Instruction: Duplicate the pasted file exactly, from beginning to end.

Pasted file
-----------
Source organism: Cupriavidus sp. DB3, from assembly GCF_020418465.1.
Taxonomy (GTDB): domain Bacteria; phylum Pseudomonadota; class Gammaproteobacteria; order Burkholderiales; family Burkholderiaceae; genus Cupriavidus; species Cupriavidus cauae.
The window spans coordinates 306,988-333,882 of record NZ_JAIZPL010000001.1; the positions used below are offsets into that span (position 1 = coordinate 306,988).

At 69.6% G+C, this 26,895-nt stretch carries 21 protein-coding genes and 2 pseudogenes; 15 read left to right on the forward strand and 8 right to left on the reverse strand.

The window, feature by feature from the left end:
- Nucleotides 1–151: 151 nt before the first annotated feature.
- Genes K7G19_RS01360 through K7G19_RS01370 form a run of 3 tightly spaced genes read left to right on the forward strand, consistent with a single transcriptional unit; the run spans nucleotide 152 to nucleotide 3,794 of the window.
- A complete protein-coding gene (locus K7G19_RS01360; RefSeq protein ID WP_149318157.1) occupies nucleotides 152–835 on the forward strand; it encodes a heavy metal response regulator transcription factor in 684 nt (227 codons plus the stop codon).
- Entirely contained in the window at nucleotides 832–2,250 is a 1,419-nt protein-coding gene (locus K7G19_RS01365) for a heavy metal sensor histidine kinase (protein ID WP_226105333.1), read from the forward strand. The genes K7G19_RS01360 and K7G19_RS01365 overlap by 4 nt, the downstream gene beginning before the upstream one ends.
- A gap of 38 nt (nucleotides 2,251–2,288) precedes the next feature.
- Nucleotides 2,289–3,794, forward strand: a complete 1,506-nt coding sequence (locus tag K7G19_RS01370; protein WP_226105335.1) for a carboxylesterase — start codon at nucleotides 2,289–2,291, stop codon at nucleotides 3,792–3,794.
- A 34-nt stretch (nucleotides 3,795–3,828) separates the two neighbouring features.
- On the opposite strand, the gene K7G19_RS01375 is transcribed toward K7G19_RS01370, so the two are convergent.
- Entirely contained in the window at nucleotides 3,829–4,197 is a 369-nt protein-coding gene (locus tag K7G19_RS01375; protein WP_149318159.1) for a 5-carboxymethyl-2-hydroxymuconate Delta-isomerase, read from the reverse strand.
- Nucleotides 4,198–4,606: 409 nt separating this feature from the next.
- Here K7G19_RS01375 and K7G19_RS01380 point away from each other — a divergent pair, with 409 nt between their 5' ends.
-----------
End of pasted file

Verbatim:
Source organism: Cupriavidus sp. DB3, from assembly GCF_020418465.1.
Taxonomy (GTDB): domain Bacteria; phylum Pseudomonadota; class Gammaproteobacteria; order Burkholderiales; family Burkholderiaceae; genus Cupriavidus; species Cupriavidus cauae.
The window spans coordinates 306,988-333,882 of record NZ_JAIZPL010000001.1; the positions used below are offsets into that span (position 1 = coordinate 306,988).

At 69.6% G+C, this 26,895-nt stretch carries 21 protein-coding genes and 2 pseudogenes; 15 read left to right on the forward strand and 8 right to left on the reverse strand.

The window, feature by feature from the left end:
- Nucleotides 1–151: 151 nt before the first annotated feature.
- Genes K7G19_RS01360 through K7G19_RS01370 form a run of 3 tightly spaced genes read left to right on the forward strand, consistent with a single transcriptional unit; the run spans nucleotide 152 to nucleotide 3,794 of the window.
- A complete protein-coding gene (locus K7G19_RS01360; RefSeq protein ID WP_149318157.1) occupies nucleotides 152–835 on the forward strand; it encodes a heavy metal response regulator transcription factor in 684 nt (227 codons plus the stop codon).
- Entirely contained in the window at nucleotides 832–2,250 is a 1,419-nt protein-coding gene (locus K7G19_RS01365) for a heavy metal sensor histidine kinase (protein ID WP_226105333.1), read from the forward strand. The genes K7G19_RS01360 and K7G19_RS01365 overlap by 4 nt, the downstream gene beginning before the upstream one ends.
- A gap of 38 nt (nucleotides 2,251–2,288) precedes the next feature.
- Nucleotides 2,289–3,794, forward strand: a complete 1,506-nt coding sequence (locus tag K7G19_RS01370; protein WP_226105335.1) for a carboxylesterase — start codon at nucleotides 2,289–2,291, stop codon at nucleotides 3,792–3,794.
- A 34-nt stretch (nucleotides 3,795–3,828) separates the two neighbouring features.
- On the opposite strand, the gene K7G19_RS01375 is transcribed toward K7G19_RS01370, so the two are convergent.
- Entirely contained in the window at nucleotides 3,829–4,197 is a 369-nt protein-coding gene (locus tag K7G19_RS01375; protein WP_149318159.1) for a 5-carboxymethyl-2-hydroxymuconate Delta-isomerase, read from the reverse strand.
- Nucleotides 4,198–4,606: 409 nt separating this feature from the next.
- Here K7G19_RS01375 and K7G19_RS01380 point away from each other — a divergent pair, with 409 nt between their 5' ends.